It’s been a volatile start to the year for the metals complex, but fortunately, gold (GLD) is still positive year-to-date following the de-escalation from the Middle East tensions. The bad news is that this 3% positive year-to-date return for gold has brought with it some short-term euphoria for the metal, with bullish sentiment finishing Monday at over 90% bulls. This reading suggests that 9 out of every 10 market participants are expecting higher prices currently, and is often a short-term caution signal. It absolutely does not mean that gold cannot go higher and make a run at $1,600/oz, but I would argue that the sellers would come out in full force if this did occur before March. Therefore, I see gold as a hold here, but do not believe this is a wise spot to be adding exposure.
For those following gold and the Federal Reserve’s moves, we’ve seen a distinct change in character to how gold is acting since Q4 2018, as previous raises in the Fed Funds rate were keeping a lid on gold and contributing to strong selling pressure. However, this all changed dramatically in Q4 2018, and that suggested that we likely had a new bull market on our hands. While the Fed raised rates from 25 basis points to 2.50% in December of 2018, gold shrugged this news off and actually went higher, making a substantially higher low. This was despite a multi-year high in the Fed funds rate, and showed that gold was beginning to shrug off bad news. Since then, the market has certainly taken a like to the continuous cuts, with three cuts in 2019. When a market stops going down on bad news and actually rises on that news, often, a bull market is underway or has already begun.
Based on the current outlook, it’s unlikely we’ll see any real movement in the Fed Funds rate for FY-2020, barring any major economic shifts. The fact that the price of gold is holding up near multi-year highs despite this fact is a positive sign, as it suggests that the market is perfectly content with a Fed Funds rate of 1.75%, and this is already low enough to provide a tailwind for gold in the inflation trade. Therefore, from a fundamental standpoint, there’s lots to be bullish about here.
The one issue we have, unfortunately, is that everyone is now bullish, and this is the same predicament we had in August of last year. While this didn’t lead to a waterfall decline, it did weigh on the miners, as bullish sentiment hit 96% on gold last August and the Gold Miners Index (GDX) dropped over 15%. As we can see in the chart below, we’re now at a similar reading for gold, though not as intense, and that would suggest some issues short-term for the miners until this is resolved.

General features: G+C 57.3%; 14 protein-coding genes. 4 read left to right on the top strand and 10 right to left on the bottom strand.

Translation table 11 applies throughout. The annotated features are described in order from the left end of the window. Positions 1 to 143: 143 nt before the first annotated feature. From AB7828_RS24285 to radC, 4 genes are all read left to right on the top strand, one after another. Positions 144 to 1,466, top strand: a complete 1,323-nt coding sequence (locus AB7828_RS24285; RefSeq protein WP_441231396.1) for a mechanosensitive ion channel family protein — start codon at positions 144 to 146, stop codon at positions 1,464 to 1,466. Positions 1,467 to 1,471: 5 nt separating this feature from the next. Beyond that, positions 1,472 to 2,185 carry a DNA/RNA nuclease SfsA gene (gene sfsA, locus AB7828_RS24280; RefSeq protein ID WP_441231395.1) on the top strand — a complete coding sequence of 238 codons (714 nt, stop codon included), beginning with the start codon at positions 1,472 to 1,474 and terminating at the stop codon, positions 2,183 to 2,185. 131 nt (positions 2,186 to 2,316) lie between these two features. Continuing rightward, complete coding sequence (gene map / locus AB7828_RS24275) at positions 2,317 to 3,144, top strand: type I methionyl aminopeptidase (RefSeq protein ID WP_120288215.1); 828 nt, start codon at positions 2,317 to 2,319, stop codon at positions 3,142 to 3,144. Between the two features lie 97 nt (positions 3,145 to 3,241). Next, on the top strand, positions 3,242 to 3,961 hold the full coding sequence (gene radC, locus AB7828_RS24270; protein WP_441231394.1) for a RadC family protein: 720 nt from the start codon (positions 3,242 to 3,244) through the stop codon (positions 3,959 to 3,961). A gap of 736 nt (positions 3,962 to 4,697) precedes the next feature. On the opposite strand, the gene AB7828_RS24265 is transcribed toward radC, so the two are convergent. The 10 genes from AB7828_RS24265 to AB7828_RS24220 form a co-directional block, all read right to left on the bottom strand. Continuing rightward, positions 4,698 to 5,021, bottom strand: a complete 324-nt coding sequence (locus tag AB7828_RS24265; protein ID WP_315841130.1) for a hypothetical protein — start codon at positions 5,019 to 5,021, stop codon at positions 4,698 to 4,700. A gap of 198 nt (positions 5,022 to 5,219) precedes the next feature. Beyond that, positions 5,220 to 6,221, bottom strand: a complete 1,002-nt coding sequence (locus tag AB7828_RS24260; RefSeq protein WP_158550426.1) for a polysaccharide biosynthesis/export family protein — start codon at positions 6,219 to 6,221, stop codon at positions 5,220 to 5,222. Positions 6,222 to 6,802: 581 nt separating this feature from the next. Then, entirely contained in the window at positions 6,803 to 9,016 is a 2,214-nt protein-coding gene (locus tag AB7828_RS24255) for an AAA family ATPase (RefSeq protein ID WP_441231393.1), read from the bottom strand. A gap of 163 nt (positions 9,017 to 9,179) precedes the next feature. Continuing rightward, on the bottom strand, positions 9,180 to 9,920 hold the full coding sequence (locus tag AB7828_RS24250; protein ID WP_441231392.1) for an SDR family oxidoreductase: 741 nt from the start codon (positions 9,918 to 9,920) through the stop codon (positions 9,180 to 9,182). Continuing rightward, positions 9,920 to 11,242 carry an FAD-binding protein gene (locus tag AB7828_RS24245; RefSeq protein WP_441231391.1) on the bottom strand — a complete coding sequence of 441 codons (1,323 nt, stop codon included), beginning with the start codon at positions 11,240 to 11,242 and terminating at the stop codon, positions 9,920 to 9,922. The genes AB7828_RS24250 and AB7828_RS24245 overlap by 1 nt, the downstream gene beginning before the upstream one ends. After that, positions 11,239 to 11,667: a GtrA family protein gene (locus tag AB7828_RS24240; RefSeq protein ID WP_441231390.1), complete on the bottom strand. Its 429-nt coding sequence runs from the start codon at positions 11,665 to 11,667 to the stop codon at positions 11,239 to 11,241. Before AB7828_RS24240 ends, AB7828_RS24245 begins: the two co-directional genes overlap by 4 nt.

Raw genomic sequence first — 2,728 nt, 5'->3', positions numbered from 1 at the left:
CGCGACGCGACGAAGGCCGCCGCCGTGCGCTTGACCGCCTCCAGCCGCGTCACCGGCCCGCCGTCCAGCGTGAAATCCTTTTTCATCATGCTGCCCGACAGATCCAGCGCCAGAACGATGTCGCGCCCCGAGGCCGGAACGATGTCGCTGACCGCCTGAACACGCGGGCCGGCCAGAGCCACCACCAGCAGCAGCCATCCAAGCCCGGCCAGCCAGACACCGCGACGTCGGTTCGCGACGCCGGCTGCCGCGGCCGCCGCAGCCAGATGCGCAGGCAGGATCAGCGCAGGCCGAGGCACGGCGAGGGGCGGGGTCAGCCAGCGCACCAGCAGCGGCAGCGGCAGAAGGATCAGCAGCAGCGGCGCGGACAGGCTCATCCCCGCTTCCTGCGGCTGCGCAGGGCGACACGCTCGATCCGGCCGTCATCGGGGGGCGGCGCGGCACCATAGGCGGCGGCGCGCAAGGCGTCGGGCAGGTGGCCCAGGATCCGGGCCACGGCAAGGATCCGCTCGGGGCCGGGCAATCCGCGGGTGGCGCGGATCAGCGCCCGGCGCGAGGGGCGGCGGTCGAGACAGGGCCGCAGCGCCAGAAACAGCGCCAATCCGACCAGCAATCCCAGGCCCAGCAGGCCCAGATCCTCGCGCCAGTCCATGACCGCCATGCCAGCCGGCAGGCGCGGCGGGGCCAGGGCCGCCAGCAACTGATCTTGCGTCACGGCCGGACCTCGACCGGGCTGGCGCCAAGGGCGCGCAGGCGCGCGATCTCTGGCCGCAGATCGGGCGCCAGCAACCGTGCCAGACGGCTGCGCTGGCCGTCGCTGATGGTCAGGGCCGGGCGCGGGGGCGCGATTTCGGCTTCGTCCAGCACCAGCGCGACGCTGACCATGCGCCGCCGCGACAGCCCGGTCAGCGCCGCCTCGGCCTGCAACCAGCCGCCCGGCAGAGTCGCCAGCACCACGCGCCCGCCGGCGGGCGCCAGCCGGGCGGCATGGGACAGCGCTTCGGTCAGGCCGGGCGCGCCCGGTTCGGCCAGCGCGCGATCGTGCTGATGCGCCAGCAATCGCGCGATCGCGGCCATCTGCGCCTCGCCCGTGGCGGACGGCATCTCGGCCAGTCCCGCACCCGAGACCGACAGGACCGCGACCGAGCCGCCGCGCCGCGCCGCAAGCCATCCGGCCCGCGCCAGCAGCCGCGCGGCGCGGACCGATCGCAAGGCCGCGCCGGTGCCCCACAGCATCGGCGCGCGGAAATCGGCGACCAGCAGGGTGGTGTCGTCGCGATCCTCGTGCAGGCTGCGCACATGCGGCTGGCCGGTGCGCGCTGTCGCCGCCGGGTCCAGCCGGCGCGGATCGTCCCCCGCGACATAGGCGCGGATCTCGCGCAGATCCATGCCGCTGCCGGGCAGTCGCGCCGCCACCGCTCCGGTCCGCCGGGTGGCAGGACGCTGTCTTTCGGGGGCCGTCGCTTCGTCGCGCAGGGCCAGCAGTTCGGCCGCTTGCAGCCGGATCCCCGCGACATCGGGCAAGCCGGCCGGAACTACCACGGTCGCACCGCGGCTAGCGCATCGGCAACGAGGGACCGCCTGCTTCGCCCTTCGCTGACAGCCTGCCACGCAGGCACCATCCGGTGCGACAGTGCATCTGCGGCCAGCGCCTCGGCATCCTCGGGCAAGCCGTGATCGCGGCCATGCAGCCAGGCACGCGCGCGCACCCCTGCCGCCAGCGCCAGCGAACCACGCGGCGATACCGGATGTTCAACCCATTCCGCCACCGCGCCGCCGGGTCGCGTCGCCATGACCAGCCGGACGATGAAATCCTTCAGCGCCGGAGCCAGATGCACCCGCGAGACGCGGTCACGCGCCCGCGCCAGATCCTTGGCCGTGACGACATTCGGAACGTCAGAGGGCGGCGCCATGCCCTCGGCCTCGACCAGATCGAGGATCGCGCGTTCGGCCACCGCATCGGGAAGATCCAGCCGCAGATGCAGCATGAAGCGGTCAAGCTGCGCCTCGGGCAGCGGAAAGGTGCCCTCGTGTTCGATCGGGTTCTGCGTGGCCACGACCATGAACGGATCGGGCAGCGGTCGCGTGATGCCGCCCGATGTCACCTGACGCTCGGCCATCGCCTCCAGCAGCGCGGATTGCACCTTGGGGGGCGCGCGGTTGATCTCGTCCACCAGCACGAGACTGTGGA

(Source: Daily Sentiment Index Data, Author’s Chart)
If we look at the chart above, we can see that gold is trading well above its sentiment moving average (red line), and is now sitting just inside the exuberance zone that led to sharp corrections in the mining sector in January of 2019, as well as August of 2019. While this reading didn’t immediately lead to selling pressure, it did show up within a month in both instances, and it did not pay to be chasing either gold or miners due to this. Therefore, while I don’t see anything wrong with holding gold here or the miners, I think it’s a poor reward to risk trade to be heavily buying at current levels. Ideally, I would like to see sentiment drop back below 60% before I would be interested in doing any buying whatsoever.
While the long-term chart and fundamentals remain bullish for gold, the sector can be finicky, and it’s imperative to be on guard when everyone turns bullish. Unfortunately, for the bulls, this is the case currently. Therefore, I see patience as the key here, and do not believe investors should throw caution to the window and begin loading up at current levels. While gold is likely to head over $1,625/oz in 2020, I see better opportunities ahead to add exposure. Based on this, I am sitting tight currently, and waiting for a 3-5% correction before adding any new positions.
(Disclosure: The author is long GLD from $136.80, Franco Nevada Gold (FNV) from $91.00, and Silvercrest (SILV) Metals from $6.45)
The SPDR Gold Shares (GLD) was trading at $148.06 per share on Wednesday morning, up $0.40 (+0.27%). Year-to-date, GLD has gained 19.74%, versus a 23.06% rise in the benchmark S&P 500 index during the same period.
About the Author: Taylor Dart
Taylor Dart has over 10 years of experience in active & passive investing specializing in mid-cap growth stocks, as well as the precious metals sector. He has been writing on Seeking Alpha for four years, and managing his own portfolios since 2008. His main focus is on growth stocks outperforming the market and their peers. In addition to looking at the fundamentals, he uses different timing models for industry groups, and scans upwards of 2000 stocks daily to identify the best fundamental opportunities with the timeliest technical setups. Taylor is a huge proponent of Trend Following and the “Turtles” who enjoyed compound annual growth rates of over 50 percent per year.